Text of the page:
I perhaps didn’t love this book as much as Cipher, but I think that’s more that I just loved Kat and Andrew more than there was any deficiency in the story. The Rogers writing team aren’t afraid to tackle difficult subjects and Impulse faces domestic violence, bigotry and poverty head on, all delivered in a sexy package. A really enjoyable read.
If you want a little taste of what the Deacon Chalk series is all about, it’s definitely worth giving SPIDER’S LULLAReviewed for www.bookchickcity.com
If you want a little taste of what the Deacon Chalk series is all about, it’s definitely worth giving SPIDER’S LULLABY a try. It’s a novella that takes place between Blood and Bullets and Blood and Silver, but to be honest I think you could easily pick it up as a stand-alone. There are a few references, but nothing that would spoil things for you.
The story evolves around one of my reluctant favourite characters. I say reluctant, because as a terrible arachnophobe, I still find it hard to believe I’m reading a book about a were-spider (I’m even glad I had it as an ebook, as I even find it hard to look at the cover!). Yes, that’s right a spider as big as a human, even the idea makes me feel a bit nauseous. Given the rather tongue-in-cheek name of Charlotte, you’ve got to love Tuck’s sense of humour. But dare I say it, Charlotte is rather cool, in an understated chic kind of way. Eight gross legs and all.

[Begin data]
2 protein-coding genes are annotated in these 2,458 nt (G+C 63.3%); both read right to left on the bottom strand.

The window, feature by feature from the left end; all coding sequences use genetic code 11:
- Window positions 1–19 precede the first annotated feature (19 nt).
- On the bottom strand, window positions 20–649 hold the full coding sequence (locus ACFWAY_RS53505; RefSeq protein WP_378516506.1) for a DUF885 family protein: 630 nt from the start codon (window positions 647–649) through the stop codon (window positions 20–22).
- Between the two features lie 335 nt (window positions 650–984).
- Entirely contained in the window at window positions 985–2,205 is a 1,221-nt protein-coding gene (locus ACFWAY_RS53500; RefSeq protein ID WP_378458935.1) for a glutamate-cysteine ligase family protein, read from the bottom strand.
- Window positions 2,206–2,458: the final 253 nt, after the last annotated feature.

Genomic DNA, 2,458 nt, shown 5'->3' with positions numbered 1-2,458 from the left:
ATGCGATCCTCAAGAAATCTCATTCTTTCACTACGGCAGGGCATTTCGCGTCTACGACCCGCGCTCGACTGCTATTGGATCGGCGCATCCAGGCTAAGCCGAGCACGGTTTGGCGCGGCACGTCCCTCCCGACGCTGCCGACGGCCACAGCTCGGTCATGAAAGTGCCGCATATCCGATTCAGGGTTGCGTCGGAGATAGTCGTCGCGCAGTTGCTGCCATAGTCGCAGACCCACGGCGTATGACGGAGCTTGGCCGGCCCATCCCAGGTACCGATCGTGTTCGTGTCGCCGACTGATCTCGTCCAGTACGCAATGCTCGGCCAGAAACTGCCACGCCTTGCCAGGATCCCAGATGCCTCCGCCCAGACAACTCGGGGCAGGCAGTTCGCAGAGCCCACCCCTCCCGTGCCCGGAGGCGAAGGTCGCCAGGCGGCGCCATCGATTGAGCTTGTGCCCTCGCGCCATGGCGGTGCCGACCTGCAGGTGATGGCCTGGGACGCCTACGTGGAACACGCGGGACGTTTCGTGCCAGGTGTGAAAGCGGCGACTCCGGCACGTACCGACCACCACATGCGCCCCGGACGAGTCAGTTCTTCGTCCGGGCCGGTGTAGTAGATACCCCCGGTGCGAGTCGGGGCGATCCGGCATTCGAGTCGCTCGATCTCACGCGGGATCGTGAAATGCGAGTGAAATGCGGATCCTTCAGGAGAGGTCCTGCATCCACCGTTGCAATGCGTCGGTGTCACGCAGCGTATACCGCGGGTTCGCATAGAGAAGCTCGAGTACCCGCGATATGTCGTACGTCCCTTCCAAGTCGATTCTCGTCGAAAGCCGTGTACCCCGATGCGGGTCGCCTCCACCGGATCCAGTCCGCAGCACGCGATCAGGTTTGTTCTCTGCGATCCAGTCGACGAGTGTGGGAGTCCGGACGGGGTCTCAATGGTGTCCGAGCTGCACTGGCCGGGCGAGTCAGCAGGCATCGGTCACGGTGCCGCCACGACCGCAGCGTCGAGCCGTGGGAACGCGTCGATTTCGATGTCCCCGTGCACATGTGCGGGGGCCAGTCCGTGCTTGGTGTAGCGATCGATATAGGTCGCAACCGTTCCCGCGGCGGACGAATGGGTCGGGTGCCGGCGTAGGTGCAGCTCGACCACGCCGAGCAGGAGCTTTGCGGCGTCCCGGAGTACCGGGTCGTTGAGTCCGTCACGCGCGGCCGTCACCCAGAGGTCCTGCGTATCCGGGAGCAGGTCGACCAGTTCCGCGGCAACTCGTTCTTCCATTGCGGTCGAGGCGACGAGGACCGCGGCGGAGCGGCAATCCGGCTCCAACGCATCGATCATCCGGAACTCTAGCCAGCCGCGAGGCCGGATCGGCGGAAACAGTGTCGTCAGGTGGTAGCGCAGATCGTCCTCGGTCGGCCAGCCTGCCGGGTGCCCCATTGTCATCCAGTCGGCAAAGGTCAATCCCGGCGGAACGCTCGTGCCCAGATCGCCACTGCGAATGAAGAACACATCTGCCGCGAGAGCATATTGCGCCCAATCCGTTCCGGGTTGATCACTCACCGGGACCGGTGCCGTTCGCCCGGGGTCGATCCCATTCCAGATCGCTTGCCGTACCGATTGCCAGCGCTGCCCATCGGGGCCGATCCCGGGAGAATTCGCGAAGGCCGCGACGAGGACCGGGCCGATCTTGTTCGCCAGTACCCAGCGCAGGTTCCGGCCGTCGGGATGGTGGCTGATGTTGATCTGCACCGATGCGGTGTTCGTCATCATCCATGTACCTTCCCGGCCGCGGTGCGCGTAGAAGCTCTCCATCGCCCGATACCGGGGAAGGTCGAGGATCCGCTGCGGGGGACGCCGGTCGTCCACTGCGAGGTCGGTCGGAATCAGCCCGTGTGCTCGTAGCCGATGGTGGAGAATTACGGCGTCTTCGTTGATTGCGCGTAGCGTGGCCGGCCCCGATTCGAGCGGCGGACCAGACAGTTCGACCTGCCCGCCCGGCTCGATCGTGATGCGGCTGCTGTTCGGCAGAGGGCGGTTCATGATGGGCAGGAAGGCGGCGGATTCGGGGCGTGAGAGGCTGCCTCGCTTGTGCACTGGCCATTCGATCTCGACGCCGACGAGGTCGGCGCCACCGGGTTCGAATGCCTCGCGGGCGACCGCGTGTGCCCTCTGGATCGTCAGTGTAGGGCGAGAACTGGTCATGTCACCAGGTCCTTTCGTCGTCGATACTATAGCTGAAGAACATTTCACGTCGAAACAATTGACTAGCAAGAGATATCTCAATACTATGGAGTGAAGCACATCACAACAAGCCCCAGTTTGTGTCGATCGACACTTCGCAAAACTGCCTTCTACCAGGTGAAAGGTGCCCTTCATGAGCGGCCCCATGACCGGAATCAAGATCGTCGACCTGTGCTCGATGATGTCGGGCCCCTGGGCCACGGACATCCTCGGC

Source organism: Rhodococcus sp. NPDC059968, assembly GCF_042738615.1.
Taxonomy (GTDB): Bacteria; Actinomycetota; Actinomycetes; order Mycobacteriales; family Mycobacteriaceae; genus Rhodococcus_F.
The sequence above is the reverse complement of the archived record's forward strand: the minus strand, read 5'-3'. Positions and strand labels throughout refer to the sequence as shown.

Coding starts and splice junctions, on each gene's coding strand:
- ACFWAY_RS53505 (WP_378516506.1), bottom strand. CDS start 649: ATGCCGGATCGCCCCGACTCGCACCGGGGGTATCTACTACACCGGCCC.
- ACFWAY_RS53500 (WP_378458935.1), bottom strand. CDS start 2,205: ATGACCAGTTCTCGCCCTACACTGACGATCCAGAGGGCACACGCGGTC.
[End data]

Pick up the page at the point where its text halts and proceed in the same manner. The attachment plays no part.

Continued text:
The plot theme is familiar to what we’ve seen in all the books to date. Bad guys do something very bad, often affecting someone Deacon cares for, roll on lots of blood and violence, and lots and lots of guns. And of course, the bad guys deservedly get what’s coming to them. But it’s far from a tired format. It’s slick, it’s dark and occasionally a touch of subtle, black humour.
When Charlotte’s egg sac of spider babies *shudder* are kidnapped, along with a dancer from Deacon’s club, you know without a doubt he won’t stop until he gets them back. Of course being were-spider babies you don’t want them hatching without mummy present or things could get decidedly hmmm carnivorous, yes I think that deserves another *shudder*.
There is something almost comic book-esque in Tuck’s writing style. The action is quite cinematic, pulling you right in and depicted in such a way you have a very vivid picture of what’s happening and in particular what a certain character looks like.
This novella is almost non-stop action, barely giving you time to come up for breath. Deacon is a bad-ass with a tender side. He fights because he cares, almost too much. Which makes him not only a great character, but one you want to get to know, to peel beneath the layers.